Rosie Eberle, 80 and happily married for 56 years, had a blunt comment to make about the entering into a marriage expecting to change one's partner: "It's just plain stupid." She went on:
For heaven's sake, don't say "Oh, he's this way now but he won't always be like that." Because they usually are, and you have to be careful, that's all. So don't marry someone and then think, "Oh, well he'll change." Or "I'm going to change him." Believe me, it doesn't happen. But people get real stubborn, and believe that can change a person later on, which never works.
Friendship Is as Important as Love
When asked the question: "What's the secret to a long, happy marriage such as yours?" a common answer from people in long marriages was: "I married my best friend." Similarly, from those whose marriages did not succeed, I often heard: "Well, we were good at love, but we never learned how to be friends."
This response sounds peculiar, given that we are schooled in our culture to differentiate between friendship and romantic love. Indeed, television shows like "Will and Grace" and "Sex and the City" popularize the view that cross-sex friendship works best (or only) when one of the friends is gay. We see friends and spouse as two separate social categories that have different functions.
In contrast, the elders say that the special qualities of friendship are exactly what you want in your marriage. We typically look forward to being with friends, we relish their company, we relax with them, we share common interests and we talk openly. In contrast, we all encounter people who do not feel they can talk easily to their spouse (next time you are out for a fancy dinner, observe the couples who manage only a few uncomfortable words over two hours). What the elders suggest is that you look for the qualities of a friend -- the capacity to comfortably "hang out" -- in the person you choose to marry. As one 87-year old told me: "Think back to the playground when you were a child. Your spouse should be that other kid you would most like to play with!"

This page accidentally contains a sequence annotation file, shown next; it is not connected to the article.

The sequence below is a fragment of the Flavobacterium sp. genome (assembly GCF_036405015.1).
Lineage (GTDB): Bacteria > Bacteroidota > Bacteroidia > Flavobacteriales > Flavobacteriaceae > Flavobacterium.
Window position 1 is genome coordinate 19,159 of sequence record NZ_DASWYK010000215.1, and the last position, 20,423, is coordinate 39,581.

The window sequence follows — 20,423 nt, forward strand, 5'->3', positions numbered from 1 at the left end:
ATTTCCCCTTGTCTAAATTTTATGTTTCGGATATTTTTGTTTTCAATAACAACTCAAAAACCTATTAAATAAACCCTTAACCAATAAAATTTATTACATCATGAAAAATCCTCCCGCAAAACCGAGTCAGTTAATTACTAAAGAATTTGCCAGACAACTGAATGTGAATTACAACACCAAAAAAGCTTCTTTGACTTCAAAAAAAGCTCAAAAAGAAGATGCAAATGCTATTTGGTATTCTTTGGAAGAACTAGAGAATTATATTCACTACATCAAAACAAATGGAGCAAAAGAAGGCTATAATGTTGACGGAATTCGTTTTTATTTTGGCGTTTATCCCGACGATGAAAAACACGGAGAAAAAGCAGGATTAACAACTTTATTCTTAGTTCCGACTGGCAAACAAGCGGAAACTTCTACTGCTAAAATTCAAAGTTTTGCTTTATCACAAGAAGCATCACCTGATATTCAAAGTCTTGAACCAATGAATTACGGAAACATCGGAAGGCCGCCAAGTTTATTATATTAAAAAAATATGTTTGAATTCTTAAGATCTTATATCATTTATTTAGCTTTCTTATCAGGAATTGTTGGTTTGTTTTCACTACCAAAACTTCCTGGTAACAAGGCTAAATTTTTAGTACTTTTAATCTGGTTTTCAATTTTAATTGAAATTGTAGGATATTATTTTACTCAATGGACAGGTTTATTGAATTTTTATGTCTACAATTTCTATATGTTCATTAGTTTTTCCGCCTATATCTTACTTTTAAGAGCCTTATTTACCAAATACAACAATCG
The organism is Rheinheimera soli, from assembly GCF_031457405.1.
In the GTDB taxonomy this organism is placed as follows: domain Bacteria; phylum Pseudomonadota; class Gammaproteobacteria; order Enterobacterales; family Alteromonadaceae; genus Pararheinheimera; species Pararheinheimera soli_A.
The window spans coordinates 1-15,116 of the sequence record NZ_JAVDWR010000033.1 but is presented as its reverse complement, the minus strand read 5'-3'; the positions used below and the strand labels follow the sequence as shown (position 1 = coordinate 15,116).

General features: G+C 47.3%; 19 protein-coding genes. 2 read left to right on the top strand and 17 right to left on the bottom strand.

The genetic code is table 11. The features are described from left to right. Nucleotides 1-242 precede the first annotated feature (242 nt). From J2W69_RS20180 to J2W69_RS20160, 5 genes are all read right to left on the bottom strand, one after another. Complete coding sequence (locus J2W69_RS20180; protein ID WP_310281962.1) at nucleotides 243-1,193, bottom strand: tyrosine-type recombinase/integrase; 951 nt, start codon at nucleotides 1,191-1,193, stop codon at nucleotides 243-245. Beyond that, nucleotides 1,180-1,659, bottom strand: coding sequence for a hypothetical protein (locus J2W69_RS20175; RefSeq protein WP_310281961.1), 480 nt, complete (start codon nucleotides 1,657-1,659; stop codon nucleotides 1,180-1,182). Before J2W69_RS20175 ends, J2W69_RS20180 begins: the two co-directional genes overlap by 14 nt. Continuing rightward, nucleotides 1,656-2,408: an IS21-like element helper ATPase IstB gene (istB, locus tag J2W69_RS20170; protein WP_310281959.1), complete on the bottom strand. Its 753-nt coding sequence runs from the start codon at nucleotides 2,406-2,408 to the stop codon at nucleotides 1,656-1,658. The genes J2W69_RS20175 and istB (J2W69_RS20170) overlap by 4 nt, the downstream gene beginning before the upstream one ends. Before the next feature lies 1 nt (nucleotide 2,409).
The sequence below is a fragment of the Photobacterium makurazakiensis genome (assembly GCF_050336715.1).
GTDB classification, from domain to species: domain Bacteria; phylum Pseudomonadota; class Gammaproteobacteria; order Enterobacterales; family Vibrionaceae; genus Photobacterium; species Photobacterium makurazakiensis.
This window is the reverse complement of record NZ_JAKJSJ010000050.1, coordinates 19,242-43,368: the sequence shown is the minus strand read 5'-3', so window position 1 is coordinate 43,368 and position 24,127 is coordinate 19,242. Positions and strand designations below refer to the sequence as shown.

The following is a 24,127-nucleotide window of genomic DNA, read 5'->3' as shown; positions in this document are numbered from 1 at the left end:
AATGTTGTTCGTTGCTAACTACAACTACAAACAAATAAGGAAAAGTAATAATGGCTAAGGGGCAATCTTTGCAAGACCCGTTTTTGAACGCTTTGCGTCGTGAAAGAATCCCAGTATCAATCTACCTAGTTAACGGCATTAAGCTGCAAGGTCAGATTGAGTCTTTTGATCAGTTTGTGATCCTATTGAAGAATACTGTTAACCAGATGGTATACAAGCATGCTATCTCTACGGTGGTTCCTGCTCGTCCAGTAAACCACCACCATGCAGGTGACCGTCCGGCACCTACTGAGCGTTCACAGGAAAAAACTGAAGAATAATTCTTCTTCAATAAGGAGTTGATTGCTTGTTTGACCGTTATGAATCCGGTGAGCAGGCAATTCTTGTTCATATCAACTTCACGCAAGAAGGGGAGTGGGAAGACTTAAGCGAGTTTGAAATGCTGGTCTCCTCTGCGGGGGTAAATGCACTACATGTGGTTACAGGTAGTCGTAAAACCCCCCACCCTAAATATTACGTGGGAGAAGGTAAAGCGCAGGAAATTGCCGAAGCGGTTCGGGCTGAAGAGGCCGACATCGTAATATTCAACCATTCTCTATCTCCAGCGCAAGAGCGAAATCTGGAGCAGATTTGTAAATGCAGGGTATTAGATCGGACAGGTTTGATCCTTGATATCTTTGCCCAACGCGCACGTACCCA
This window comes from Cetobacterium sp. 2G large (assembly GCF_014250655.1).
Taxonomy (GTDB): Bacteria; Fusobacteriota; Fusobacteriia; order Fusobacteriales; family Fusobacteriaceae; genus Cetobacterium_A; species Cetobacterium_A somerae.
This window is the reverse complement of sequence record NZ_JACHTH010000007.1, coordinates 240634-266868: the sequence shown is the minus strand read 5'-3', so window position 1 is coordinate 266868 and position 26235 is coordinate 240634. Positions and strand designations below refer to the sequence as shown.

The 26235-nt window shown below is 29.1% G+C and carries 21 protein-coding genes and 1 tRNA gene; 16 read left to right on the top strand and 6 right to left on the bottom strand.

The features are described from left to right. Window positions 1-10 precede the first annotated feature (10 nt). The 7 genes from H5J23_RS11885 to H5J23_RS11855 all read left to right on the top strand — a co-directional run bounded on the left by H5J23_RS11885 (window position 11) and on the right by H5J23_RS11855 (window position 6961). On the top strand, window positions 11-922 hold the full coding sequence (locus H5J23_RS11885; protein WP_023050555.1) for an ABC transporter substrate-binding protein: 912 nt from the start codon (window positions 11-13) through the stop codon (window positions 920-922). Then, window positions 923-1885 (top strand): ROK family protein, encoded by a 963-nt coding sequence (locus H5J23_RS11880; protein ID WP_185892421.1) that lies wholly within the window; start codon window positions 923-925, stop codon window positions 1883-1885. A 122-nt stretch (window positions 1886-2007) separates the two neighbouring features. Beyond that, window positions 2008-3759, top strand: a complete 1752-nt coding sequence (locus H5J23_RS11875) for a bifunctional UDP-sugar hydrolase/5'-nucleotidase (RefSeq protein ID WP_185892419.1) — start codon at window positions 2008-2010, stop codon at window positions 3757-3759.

According to the elders, all marriages have to undergo a transition from the initial thrill of romantic attraction and -- many were honest about it -- overwhelming sexual desire to the stages when other things must become as or more significant. After being swept off one's feet by true love, the elders caution you to ask "What's next?" Will you wake up next to the same person for five or six decades and still find a person you like as well as love?
Patty Banas, 80, made a go of a first marriage when young, divorced, and then "got it right" in her very happy second marriage. She had one recommendation:
Be sure that you're really good friends. That is the most important thing. All this -- all the romance and the bells and the whistles and stuff is all very nice but it doesn't last. Be sure that you're really, very good friends.
As a relationship is moving into a serious phase, a question couples can and should discuss is: If we weren't in love, would be friends? And when we move to something other than heart-thumping passion, what is there that will keep us together? (Hint: The answer should not be kids.) The answer is friendship, and if you don't have it, don't get married -- it's that simple.
Marriage will probably never go out of style in our culture. Why? There's no more evocative summation than that from Ellie Banks, the mother of the most famous June bride of all in the 1950s film classic Father of the Bride:
"Oh, Stanley. I don't know how to explain. A wedding. A church wedding. Well it's, it's what every girl dreams of. A bridal dress, the orange blossoms, the music. It's something lovely to remember all the rest of her life."
But after the bouquet is thrown and the last grain of rice is swept up, the realistic approach of those who have experienced decades of marriage can help us make our unions last.
EARLIER ON HUFF/POST50: